Secondly, 17 years from today, is 2030. What are we expecting? Will prices to continue to go up from now because of all the recent policy announcements like more MRT networks?

Will prices will always go up in future and not fall? Will buyers, who buy today, be able sell at a profit in year 2030 and use the proceeds to fund their retirement? Are buyers expecting the same kind of tremendous capital appreciation of the booming 1970s to 1990s period of a growing Singapore economy with average GDP growth of 8%, while in the next 17 years, an anaemic GDP of 1-3% expected? Are investors expecting the World/Asian economy to continue to be like 2009-2012 in the years ahead? Are buyers hoping to retire comfortably with their homes by 2030 expecting a still booming economy by then, or will we become another Japan, Spain, USA, Greece and many other countries where many retirees cannot retire because they were too highly dependent on their increasing home values to provide for their retirement and it turn out completely otherwise? Our position is very precarious because as long as the world economy is healthy we are in business. What will happen to a small economy like Singapore if there is a world-wide recession and worse, a prolonged one?

That’s why I always emphasis on buying any property for immediate rental today (as opposed to new launches, or just buy, hold and pray for prices to go up), as I believe apart from the fact that real returns are higher, rental rates will also go up faster than property prices in future, especially due to the urgent need for many lower-skilled foreign workers (which many highly educated Singaporeans are not willingly to do in future) in the services/manufacturing industries which are primarily the core economic drivers.

The most favourable investment ‘tip of the day’ for many unwitting investors is with limited land and a growing population, property prices can only go up in future. As you can see by now, before concluding unwisely that the rise or fall in property values are primarily due to these 2 variables, we cannot simply pin it to a demand /supply of limited land and population growth alone, because there are no simple answers to the many deciding interchangeable variables.

Our Singapore Government is facing a dilemma balancing between ‘growth versus inflation, and growth versus social stability’. Not surprising since housing was one of the most hotly debated issues at the last elections. Whether or not you should play the waiting game, depends entirely on whether you have the time and money to wait, or not wait.

Your home, for example, is a personal consumer choice, rather than an investment. Use affordability and personal lifestyle choices to make that buying decision. However, when coming to an investment, it’s an entirely different ballgame and you need to separate that as 2 different issues.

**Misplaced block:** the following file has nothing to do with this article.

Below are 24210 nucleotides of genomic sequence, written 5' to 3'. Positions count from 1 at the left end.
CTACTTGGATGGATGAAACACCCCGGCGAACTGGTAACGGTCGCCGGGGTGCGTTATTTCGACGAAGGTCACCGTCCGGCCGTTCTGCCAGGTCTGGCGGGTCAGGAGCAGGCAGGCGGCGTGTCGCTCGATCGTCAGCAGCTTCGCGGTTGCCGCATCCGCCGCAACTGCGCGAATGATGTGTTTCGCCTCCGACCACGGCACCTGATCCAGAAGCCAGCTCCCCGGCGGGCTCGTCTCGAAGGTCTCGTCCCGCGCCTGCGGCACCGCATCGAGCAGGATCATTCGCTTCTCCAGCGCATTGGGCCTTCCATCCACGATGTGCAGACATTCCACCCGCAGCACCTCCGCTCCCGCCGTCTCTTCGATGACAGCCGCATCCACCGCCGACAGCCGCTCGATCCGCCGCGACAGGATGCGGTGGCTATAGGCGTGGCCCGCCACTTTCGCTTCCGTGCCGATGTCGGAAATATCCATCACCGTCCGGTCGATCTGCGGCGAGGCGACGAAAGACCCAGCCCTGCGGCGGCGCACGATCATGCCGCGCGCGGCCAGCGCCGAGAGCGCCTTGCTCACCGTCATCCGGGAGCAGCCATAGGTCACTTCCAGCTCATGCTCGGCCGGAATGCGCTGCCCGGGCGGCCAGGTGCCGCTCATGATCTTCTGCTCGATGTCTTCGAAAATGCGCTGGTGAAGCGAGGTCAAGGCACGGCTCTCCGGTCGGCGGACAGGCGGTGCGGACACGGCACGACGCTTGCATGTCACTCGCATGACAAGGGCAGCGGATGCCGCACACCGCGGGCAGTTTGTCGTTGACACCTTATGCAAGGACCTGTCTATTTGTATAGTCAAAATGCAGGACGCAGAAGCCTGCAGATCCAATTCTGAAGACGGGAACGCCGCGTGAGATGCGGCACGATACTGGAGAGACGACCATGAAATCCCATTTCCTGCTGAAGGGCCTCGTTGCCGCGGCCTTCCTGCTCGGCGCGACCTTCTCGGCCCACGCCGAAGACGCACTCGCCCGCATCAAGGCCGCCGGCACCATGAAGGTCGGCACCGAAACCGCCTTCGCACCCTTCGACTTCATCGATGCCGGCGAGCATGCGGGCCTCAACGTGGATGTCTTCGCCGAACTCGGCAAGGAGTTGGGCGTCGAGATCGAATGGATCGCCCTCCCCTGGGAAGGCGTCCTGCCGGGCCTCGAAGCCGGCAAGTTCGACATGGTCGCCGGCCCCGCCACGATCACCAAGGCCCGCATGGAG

Some readers want only favourable answers they only want to hear, and not a view that is opposite to what they think. Some are not realistic and not willingly to accept the truths. My article is not to offend anyone, but rather, hope to convey the realistic truth, that being cautiously optimistic is a lot smarter than being totally unrealistic of future expectation on property prices.

Over the last 50 years, especially after 2008 financial crisis, the world has changed rapidly and is still constantly changing. Our investment strategies that have been applied successfully in the last 20-30 years may no longer be applicable in the more volatile economic years ahead. We must change to suit the times, failing which may lead to dire financial consequences.

Rule of Thumb: Buy to make money today, not by selling tomorrow. Take care of the bad times, and let the good times take care of it-self.


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To your investment success,

Gerald Tay




About the Author

Gerald Tay Author, entrepreneur, professional investor and loving father, runs with a tongue-in-cheek approach to property investment - and himself. He is widely regarded in the industry as 'The Common-Sense' Investor. Gerald writes with passion and straight-forwardness, disclaiming wild claims and impractical investment strategies behind lies and ignorance pervasive in the property industry for vested interests. His well-known statement, "All I did is to value my investments with science, logic and common sense.'

Comments (1)
  • Michael Rebaczonok-Padulo Apr 9 2013 - 3:29 pm Reply

    Good, commonsensical advice! Thanks for sharing that with those of us who have far less expertise in this area.